Further, according to sources, despite repeated public demands to reveal the details of the LISCR agreement, the government of Liberia under the leadership of President Sirleaf flatly refused to release the details of the LISCR agreement, which bestows on this nebulous body the authority to manage the country’s maritime fleet.

Informed sources suggest that the LISCR agreement may very well be one of those 64 agreements out of 66 which failed to meet the test of transparency.

The US government promotes transparency and accountability around the world however, it remains unclear why the US government has not insisted on the same for Liberia.

Admittedly, this is a challenge and responsibility of our national leadership to ensure the actualization of repeated promises to curb corruption. We call on the LISCR to publish for public information the agreement signed with the Liberian government to manage its maritime fleet.  After 70 years under the bootheel of this predatory maritime body, it is now high time that the horse-rider relationship ends forthwith.


  1. Journalism calls for research, accuracy and truth telling. If the information one is searching for is not found, it is good to consult major actors, because they are many and some highly placed sources are in country, all this paper would have done was to called them up and the information would have been flowing like water from the fountain, but these are lazy writers who played on sentiments and speculations and the laziness of Liberians to read.
    The history of the Liberian Maritime is an opened book, though I am not their spoke man, but really hate for the facts to be distorted and the Daily Observer, ought to do better than what other papers are doing around here.
    From the inception of this program that was organized by the Americans in 1948, this program was managed by the ITC, which created the ITC bank, which is now the International Bank; the program ran up to the time President Charles Taylor started to governed Liberia; he not being satisfied with the manner, the program operated, cancelled the agreement with ITC and enlisted the services of LISCR in the late 1990s, this was a program singly managed by Mr. Benoni Urey and Charles Taylor as their private enterprise! That is not interesting to the Observer, but find pleasure in muddling the image of Madam Ellen Johnson Sirleaf,by saying she flatly refused to have the agreement published for the Daily Observer to see, knowing fully well that is a competitive enterprise, that your business rivals could even come out with enticing provisions to woo your clients( prior to LISCR coming in, Liberia was number 1 maritime nation in the world, but because ITC was allegedly selling Liberia’s trade information, others started competing with Liberia, thus demoting it to second place).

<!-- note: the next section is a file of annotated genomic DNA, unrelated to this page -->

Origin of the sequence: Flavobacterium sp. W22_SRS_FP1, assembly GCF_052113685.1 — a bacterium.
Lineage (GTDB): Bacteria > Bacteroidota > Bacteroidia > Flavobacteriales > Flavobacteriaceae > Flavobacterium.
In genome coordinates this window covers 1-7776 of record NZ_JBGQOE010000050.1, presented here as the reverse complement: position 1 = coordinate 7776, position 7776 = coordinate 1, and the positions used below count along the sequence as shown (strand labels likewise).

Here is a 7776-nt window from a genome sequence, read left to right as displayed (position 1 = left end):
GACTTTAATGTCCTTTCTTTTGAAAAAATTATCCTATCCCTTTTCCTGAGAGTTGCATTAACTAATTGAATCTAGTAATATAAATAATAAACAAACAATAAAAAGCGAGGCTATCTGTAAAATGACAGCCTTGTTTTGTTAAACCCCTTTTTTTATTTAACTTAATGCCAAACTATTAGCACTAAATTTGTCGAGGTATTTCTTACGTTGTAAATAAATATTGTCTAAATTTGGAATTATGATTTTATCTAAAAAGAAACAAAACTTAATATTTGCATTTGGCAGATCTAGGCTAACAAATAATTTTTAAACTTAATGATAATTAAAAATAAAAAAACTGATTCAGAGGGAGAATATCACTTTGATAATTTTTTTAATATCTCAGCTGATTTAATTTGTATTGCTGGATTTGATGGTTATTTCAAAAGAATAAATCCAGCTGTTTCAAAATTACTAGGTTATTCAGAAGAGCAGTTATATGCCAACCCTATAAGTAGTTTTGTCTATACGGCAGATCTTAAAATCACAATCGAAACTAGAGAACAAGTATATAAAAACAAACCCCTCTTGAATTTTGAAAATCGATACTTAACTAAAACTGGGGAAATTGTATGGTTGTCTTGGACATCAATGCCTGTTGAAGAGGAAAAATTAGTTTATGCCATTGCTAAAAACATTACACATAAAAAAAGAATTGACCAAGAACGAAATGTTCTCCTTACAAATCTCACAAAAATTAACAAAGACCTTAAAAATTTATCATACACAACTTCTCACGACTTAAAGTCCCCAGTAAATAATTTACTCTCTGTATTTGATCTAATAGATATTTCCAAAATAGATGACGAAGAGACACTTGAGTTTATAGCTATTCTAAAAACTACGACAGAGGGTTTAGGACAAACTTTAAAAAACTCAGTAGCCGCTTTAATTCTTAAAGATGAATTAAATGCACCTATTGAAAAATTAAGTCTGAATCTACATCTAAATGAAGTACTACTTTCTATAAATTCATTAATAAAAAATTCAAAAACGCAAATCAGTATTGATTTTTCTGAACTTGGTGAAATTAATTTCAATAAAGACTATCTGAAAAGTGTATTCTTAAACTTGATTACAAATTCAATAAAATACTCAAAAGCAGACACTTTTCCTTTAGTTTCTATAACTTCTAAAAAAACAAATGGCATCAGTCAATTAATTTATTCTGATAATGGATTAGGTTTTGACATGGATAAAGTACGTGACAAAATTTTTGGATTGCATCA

When the Madam became President, the agreement was put up for re-negotiation and rectified by the National Legislature, this editor has chosen to say that perhaps, with certainty, it was one of those agreement that they are calling around here as “bogus”. I have always say bogus means a contract that is not legal, but concession agreements that the Republic of Liberia is getting taxes from, cannot be bogus.
    If you as editor wants to make a statement about an issue, research it, and then deliver it masterly and stop insulting us as if we are hanging on your every word and do not know better, but believed in your idea that is clothed in politics.
    Just go to the Maritime Agency or other places and find the agreement, read it and say what you want with a credible source.


    There are a few issues that need to be pointed out for the benefit of readers.

    #1. The LISCR generates revenue for management of Liberia’s maritime registry. Thus, it has an interest in the proposed EU regulations which may increase operating expenditure for shipping companies and such cost may adversely affect the registration fees received by LISCR on behalf of Liberia.